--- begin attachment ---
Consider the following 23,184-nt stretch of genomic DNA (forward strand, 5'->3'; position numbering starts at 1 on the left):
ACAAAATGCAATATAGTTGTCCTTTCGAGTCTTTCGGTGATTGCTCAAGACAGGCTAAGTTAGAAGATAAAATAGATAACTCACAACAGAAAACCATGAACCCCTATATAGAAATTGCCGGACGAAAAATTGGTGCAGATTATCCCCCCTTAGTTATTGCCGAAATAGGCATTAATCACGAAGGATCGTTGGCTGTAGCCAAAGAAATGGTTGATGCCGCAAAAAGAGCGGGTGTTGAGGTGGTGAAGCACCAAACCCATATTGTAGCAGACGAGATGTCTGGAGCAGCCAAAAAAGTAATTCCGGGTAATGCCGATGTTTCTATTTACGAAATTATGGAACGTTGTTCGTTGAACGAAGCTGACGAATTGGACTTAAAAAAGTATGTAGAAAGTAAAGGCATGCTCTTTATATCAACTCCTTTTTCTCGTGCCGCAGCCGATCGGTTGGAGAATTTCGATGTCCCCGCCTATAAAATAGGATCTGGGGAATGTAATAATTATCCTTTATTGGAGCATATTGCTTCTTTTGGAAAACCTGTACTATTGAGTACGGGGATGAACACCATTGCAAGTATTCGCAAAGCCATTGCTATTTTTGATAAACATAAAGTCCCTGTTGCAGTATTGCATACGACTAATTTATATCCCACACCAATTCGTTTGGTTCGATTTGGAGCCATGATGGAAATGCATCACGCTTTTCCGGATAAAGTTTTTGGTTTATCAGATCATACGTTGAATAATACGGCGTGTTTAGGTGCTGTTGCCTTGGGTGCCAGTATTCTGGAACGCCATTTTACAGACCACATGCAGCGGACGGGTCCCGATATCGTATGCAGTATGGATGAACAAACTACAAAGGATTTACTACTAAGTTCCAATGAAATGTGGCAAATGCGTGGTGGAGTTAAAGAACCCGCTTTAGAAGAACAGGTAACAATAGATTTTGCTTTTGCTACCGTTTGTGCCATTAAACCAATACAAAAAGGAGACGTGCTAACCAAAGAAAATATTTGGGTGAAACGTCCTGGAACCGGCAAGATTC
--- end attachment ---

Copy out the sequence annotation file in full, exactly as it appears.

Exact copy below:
Consider the following 23,184-nt stretch of genomic DNA (forward strand, 5'->3'; position numbering starts at 1 on the left):
ACAAAATGCAATATAGTTGTCCTTTCGAGTCTTTCGGTGATTGCTCAAGACAGGCTAAGTTAGAAGATAAAATAGATAACTCACAACAGAAAACCATGAACCCCTATATAGAAATTGCCGGACGAAAAATTGGTGCAGATTATCCCCCCTTAGTTATTGCCGAAATAGGCATTAATCACGAAGGATCGTTGGCTGTAGCCAAAGAAATGGTTGATGCCGCAAAAAGAGCGGGTGTTGAGGTGGTGAAGCACCAAACCCATATTGTAGCAGACGAGATGTCTGGAGCAGCCAAAAAAGTAATTCCGGGTAATGCCGATGTTTCTATTTACGAAATTATGGAACGTTGTTCGTTGAACGAAGCTGACGAATTGGACTTAAAAAAGTATGTAGAAAGTAAAGGCATGCTCTTTATATCAACTCCTTTTTCTCGTGCCGCAGCCGATCGGTTGGAGAATTTCGATGTCCCCGCCTATAAAATAGGATCTGGGGAATGTAATAATTATCCTTTATTGGAGCATATTGCTTCTTTTGGAAAACCTGTACTATTGAGTACGGGGATGAACACCATTGCAAGTATTCGCAAAGCCATTGCTATTTTTGATAAACATAAAGTCCCTGTTGCAGTATTGCATACGACTAATTTATATCCCACACCAATTCGTTTGGTTCGATTTGGAGCCATGATGGAAATGCATCACGCTTTTCCGGATAAAGTTTTTGGTTTATCAGATCATACGTTGAATAATACGGCGTGTTTAGGTGCTGTTGCCTTGGGTGCCAGTATTCTGGAACGCCATTTTACAGACCACATGCAGCGGACGGGTCCCGATATCGTATGCAGTATGGATGAACAAACTACAAAGGATTTACTACTAAGTTCCAATGAAATGTGGCAAATGCGTGGTGGAGTTAAAGAACCCGCTTTAGAAGAACAGGTAACAATAGATTTTGCTTTTGCTACCGTTTGTGCCATTAAACCAATACAAAAAGGAGACGTGCTAACCAAAGAAAATATTTGGGTGAAACGTCCTGGAACCGGCAAGATTC